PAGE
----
In the creation stories, the name of God is "Yahweh," which translates as "I Am That I Am," meaning that God is an "Am-ness" or perfect Awareness (see "God"). In the story of the ten commandments that Moses brings down from Mount Sinai, each of these ten laws starts with "Thou." Some suggest that these "Thou" words refer not just to commands, but also to a hidden or special meaning. It means, they say, that "Thou" refers to God and also to the Self, Awareness, or spark of the God in each person. So, for example, when you hear, "Thou shall not kill," it is not just a command or law. It also means that "Thou"–the the spark of the divine in you–can never commit murder. According to this belief, you can't murder the spark of the divine in anyone.
Similarly, this meditation tradition says that when Jesus of Nazareth declares, "I am" this and that, he is speaking from his own Self, Awareness, or spark within him. And, says this tradition, he also encourages others to be aware of, find, or merge with their own spark.
In terms of meditation, this "I-Thou" tradition encourages everyone to find his or her won Awareness or Self. In fact, this is one of the primary meditation paths that some meditation practitioners follow throughout their life (see the 'Awareness of Awareness' Meditation").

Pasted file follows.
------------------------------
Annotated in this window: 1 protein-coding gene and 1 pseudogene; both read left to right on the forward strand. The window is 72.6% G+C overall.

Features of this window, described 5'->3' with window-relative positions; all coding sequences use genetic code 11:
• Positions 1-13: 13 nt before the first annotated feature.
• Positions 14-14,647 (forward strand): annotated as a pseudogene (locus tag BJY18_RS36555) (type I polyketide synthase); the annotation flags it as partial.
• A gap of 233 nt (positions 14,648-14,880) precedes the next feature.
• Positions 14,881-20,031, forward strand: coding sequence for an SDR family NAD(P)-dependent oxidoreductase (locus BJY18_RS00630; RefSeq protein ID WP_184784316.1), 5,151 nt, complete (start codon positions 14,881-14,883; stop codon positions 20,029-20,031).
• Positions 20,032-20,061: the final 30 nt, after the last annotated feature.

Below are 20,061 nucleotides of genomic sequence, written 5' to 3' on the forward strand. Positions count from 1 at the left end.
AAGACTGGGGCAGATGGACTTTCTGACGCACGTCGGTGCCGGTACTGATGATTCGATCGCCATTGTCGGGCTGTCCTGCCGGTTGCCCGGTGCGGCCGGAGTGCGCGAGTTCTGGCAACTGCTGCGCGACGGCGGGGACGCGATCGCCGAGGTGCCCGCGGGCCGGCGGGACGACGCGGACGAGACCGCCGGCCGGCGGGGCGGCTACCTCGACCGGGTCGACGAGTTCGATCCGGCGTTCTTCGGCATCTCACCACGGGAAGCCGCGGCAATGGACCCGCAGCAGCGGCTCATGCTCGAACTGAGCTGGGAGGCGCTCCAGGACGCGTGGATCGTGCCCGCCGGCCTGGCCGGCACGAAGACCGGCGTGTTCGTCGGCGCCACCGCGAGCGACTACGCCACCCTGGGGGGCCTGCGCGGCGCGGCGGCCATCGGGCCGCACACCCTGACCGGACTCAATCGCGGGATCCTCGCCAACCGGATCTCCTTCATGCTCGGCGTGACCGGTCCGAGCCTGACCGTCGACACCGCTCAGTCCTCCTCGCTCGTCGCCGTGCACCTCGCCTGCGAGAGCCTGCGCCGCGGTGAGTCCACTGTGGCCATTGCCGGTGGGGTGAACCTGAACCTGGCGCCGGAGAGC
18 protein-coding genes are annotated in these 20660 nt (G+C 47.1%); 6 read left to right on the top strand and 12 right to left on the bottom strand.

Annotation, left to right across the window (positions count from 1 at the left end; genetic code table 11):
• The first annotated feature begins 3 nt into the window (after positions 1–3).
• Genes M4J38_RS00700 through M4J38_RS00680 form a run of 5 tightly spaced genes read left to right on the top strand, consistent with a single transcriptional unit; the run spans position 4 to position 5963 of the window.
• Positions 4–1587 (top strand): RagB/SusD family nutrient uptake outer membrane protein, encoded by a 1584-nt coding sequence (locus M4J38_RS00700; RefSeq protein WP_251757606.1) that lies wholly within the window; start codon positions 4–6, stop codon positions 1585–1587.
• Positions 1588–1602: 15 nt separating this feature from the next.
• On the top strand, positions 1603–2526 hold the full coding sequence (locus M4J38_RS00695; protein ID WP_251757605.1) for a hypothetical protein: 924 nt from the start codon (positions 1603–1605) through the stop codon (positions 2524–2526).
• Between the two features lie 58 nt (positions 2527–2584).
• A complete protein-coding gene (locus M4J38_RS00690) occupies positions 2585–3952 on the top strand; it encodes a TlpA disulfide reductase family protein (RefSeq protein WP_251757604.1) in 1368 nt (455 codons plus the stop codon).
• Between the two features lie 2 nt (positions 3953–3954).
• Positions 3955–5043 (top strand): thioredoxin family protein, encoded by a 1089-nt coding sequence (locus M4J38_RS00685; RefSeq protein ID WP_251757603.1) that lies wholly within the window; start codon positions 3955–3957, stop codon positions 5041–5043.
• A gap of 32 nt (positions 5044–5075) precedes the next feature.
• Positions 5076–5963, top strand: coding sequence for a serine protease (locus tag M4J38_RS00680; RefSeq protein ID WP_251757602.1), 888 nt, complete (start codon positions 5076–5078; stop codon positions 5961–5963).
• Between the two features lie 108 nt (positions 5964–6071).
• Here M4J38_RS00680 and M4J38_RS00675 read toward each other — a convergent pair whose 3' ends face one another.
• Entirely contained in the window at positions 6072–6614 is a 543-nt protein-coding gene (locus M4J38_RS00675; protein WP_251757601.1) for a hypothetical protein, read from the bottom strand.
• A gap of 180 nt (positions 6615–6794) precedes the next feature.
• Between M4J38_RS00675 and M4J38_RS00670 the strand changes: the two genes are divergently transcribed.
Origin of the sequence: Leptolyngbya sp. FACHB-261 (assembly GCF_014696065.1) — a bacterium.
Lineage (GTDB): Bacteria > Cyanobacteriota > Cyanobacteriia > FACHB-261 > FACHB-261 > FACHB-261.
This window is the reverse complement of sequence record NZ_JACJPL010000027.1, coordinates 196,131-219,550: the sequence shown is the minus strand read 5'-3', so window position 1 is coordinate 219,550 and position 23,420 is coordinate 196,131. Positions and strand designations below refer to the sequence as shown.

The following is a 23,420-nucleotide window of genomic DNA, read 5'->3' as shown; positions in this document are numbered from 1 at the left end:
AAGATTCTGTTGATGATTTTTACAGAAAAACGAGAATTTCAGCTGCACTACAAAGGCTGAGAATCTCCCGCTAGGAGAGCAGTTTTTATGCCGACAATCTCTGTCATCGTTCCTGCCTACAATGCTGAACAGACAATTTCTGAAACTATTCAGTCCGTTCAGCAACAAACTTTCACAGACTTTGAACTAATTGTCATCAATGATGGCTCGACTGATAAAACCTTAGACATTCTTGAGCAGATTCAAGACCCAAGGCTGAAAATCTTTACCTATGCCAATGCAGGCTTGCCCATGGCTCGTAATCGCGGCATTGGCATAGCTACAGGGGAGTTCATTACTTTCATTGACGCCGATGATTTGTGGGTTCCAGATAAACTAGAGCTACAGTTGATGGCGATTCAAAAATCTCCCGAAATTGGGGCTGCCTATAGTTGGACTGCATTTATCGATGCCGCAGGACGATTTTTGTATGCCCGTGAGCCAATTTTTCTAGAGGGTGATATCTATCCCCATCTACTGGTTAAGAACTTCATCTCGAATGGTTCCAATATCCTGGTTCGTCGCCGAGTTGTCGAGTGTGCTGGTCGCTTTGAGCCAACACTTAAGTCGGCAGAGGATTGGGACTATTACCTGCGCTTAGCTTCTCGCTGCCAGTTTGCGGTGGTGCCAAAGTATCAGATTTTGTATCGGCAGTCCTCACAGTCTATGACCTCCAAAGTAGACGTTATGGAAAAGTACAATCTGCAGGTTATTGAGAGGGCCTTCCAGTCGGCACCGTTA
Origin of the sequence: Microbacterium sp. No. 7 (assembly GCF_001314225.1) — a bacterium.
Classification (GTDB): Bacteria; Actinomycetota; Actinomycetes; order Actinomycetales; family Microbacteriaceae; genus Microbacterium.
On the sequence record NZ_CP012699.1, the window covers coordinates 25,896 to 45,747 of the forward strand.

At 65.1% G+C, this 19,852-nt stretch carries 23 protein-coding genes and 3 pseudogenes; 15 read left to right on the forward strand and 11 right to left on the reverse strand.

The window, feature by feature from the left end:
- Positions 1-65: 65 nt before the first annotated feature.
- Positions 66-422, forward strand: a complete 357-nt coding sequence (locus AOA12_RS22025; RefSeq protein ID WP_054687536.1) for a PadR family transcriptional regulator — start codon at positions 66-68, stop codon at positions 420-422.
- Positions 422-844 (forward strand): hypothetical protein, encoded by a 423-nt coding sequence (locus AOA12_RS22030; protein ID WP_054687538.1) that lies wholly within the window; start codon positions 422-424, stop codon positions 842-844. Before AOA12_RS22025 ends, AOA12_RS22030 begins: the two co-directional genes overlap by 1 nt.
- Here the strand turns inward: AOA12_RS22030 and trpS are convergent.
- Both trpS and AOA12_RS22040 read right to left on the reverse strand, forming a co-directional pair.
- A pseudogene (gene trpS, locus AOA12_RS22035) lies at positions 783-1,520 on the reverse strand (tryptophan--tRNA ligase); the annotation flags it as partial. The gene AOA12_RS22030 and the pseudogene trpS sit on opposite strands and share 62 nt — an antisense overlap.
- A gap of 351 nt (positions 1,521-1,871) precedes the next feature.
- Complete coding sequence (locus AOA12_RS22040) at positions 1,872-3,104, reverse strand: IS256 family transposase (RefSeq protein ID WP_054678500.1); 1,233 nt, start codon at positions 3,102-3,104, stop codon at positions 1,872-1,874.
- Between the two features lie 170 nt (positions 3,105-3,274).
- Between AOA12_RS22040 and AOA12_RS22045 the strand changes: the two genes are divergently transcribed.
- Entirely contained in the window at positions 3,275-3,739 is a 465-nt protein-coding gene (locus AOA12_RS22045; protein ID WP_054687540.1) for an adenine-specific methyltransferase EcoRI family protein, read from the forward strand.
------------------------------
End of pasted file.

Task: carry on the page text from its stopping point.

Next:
INVOCATION – (See also “Prayer.”)
An invocation or invoking is the act of calling up–or asking for the presence of–a higher power, force, or being. It is common in many religious services or spiritual rituals. It is not simply a prayer, wish, hope, or reaching out to a higher power. Rather, it is asking that higher power to come to you or your group and be present there.
One example of an invocation occurs in a religious recitation or ritual in which the leader or worshippers ask God to come and be present in their midst. Another example is when Wiccan or pagan worshippers try to call a god, power, force, or other being into their midst.
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Most recent content revision 9 Oct. 2019
Text © 2017-2020 by Richard Jewell